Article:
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Middle class citizens receive little value for their taxes
Date 02/01/2013 15:45  Author webmaster  Hits 2386  Language Global
As time goes on and government spending spirals, middle class workers in the private sector who pick up the tab for the welfare state might say 'I want out' writes UKIP MEP Godfrey Bloom in PSE.

There is an amusing politically surreal philosophical dilemma playing itself out over the winter break. Should wealthy oldies get the winter heating allowance? Some BBC television presenters are tying themselves in emotional knots trying to report it. You can almost hear the sound of their own creation, the Dalek bleating 'it does not compute, it does not compute'. The BBC is pre-programmed: all government spending is good, not just on themselves - don't they do well - but on everyone and everybody, especially old folk.

Yet there would appear to be a black and white case, is it not madness to give over £200 every year to the Duke of Roxburgh just because he is aged over 60. Would the money not be better spent on the old poor, struggling along on £120 per week? Obviously a no brainer. British Prime Minister David Cameron promised that he would not remove the payment or free bus passes from the middle class contingent. He is locked in because he cannot renege on a promise.

On the surface this appears to be a moral issue. Should the state give money to those who clearly do not need it? Yet if the question is broad and as a moral issue, it should be. This begs the question - should taxpayers, pensioners included, be paying tax to a government which sends £25m per day to foreign countries on a 'no receipts necessary' basis. Argentina is among the recipients, clearly a dilemma there.

Do not howl, another £40m per day goes to the European Union, even though no EU accounts have been signed off for 18 years. No, it does not all go to feckless and impoverished countries. Luxembourg is a net recipient with a per capita gross domestic product greater than the United Kingdom. Moral dilemma or what? Now getting back to the winter payment, the point at issue. My grandfather contributed to a pension scheme all his working life, some 40 years. I inherited the gold watch. My father, an ex-wartime Royal Air Force pilot, contributed to his pension.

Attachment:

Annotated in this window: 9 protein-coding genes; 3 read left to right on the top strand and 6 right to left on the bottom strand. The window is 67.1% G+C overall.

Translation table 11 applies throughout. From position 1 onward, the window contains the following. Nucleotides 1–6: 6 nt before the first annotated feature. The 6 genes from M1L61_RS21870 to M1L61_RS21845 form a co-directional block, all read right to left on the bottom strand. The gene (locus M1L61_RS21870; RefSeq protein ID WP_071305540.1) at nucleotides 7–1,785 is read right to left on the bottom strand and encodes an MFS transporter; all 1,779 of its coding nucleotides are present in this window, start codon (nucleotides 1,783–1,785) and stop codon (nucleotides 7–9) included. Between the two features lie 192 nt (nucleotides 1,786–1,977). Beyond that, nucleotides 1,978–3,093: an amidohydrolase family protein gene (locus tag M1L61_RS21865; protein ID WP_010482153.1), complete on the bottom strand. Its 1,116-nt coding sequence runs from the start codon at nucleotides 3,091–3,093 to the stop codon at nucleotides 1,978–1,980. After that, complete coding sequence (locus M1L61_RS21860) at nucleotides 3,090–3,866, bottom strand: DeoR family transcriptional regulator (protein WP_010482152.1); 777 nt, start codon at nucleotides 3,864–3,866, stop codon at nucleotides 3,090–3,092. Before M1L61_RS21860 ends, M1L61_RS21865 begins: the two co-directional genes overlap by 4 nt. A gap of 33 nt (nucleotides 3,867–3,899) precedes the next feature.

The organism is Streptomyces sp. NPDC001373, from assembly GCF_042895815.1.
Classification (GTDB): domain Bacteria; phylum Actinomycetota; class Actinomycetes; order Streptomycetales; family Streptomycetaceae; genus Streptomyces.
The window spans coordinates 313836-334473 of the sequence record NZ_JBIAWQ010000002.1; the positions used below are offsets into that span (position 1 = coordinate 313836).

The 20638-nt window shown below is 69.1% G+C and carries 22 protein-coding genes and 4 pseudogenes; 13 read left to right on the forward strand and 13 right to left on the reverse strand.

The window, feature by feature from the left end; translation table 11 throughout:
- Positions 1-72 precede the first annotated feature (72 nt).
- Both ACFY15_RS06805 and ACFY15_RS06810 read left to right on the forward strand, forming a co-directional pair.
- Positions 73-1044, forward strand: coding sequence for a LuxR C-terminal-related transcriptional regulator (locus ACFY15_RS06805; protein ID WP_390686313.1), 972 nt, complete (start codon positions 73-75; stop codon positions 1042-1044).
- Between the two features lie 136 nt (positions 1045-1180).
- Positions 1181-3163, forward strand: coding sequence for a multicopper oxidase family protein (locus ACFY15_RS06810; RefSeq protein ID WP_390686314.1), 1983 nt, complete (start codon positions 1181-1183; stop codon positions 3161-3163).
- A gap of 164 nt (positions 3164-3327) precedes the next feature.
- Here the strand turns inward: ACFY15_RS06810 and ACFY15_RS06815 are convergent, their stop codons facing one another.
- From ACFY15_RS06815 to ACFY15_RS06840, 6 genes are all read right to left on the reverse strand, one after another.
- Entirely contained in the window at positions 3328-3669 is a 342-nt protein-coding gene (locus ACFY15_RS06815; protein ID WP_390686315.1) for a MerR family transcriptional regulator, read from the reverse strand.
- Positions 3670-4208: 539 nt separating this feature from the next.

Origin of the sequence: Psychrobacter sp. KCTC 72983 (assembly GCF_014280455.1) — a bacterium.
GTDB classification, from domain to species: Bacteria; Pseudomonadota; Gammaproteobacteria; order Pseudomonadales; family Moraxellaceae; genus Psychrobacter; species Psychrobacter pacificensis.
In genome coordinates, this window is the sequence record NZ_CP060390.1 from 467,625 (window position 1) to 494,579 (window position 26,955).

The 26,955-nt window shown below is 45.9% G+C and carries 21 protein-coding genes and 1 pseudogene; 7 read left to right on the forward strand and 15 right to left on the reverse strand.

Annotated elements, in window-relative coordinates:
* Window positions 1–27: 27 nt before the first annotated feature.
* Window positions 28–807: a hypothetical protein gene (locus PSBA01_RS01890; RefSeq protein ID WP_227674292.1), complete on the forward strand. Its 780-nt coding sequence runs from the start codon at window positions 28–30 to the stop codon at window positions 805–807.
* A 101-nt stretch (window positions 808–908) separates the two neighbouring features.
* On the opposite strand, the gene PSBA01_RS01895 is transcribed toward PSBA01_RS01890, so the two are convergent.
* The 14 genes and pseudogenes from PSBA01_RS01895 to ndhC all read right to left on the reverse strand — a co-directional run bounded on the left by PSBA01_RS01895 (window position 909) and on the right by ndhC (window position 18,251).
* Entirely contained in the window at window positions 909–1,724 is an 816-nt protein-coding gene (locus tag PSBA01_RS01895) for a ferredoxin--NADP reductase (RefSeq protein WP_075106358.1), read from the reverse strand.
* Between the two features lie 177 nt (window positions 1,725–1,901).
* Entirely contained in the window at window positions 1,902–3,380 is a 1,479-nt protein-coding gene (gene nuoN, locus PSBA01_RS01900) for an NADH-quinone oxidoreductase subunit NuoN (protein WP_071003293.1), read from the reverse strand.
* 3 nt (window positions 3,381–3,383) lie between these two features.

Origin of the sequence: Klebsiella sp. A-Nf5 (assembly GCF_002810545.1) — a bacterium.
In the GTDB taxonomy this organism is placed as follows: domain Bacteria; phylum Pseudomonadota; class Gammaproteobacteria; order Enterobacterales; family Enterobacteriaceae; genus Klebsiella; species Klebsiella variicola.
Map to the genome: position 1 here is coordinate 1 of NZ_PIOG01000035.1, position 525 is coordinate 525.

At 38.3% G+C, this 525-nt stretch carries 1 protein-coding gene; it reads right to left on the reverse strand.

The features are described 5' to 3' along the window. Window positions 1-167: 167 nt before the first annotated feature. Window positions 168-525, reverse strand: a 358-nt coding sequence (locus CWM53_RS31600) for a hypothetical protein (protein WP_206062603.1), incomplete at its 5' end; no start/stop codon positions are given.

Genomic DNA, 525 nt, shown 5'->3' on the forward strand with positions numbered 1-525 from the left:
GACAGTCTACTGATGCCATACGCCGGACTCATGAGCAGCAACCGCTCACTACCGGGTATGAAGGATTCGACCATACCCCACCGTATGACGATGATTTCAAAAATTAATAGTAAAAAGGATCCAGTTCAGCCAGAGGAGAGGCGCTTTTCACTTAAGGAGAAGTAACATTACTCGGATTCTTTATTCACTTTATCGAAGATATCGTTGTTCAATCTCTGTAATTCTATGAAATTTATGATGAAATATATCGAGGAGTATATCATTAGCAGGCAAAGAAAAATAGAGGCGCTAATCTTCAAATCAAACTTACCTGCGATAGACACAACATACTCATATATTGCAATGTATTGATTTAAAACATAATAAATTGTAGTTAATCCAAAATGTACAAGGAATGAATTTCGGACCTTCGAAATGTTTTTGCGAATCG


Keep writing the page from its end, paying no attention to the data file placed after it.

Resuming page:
In my turn, I am 63; I have put money into my retirement fund for 35 years while employed in the private sector. Leaving aside my recent public sector service - eight working years out of 40 - my pension at today's annuity rates would be £11,000 per annum if I retired tomorrow. Of course, my mortgage is nearly paid off and I have a clutch of individual savings accounts and an insurance policy. The point is adding my parliamentary pension, ISAs, house and so on would probably mean I would 'fail' a means test and lose my winter allowance.

With electricity costs higher than ever, mainly a result of an incompetent energy policy, I have to plough on only expecting state aid when I am virtually penniless. I have worked all my life since 1967. I have no children and have had no National Health Service care to speak of. I have paid more than £1m in taxes in my lifetime. If you are a professional man or woman of 63, you will get there too with fuel duty, income tax, value added tax, charges on booze and cigarettes, capital gains tax and income tax.

Most of this tax goes to feed the welfare state. An invention of Lord Beveridge to put a safety net under the unfortunate, which is now a life style choice for most of the population under 40. The whole thing has been funded by people like me. The really rich do not pay tax, incidentally. I have worked hard all my life, as has my wife, yet there is no winter allowance or free bus pass?

Might it not beg the question - why did I bother? Why save for a pension? Why not blow the lot and throw yourself on the state at 65 who will feed, house and clothe you, along with much of the rest of the world it seems. Wait for the nauseating spectacle of government ministers over 60 ostentatiously giving their allowance to charity, affordable with the safety of an indexed linked final salary scheme. How long before the middle classes in the private sector who pick up the tab for this say 'I want out'?

Godfrey Bloom is a UKIP MEP for Yorkshire and North Lincolnshire, in the United Kingdom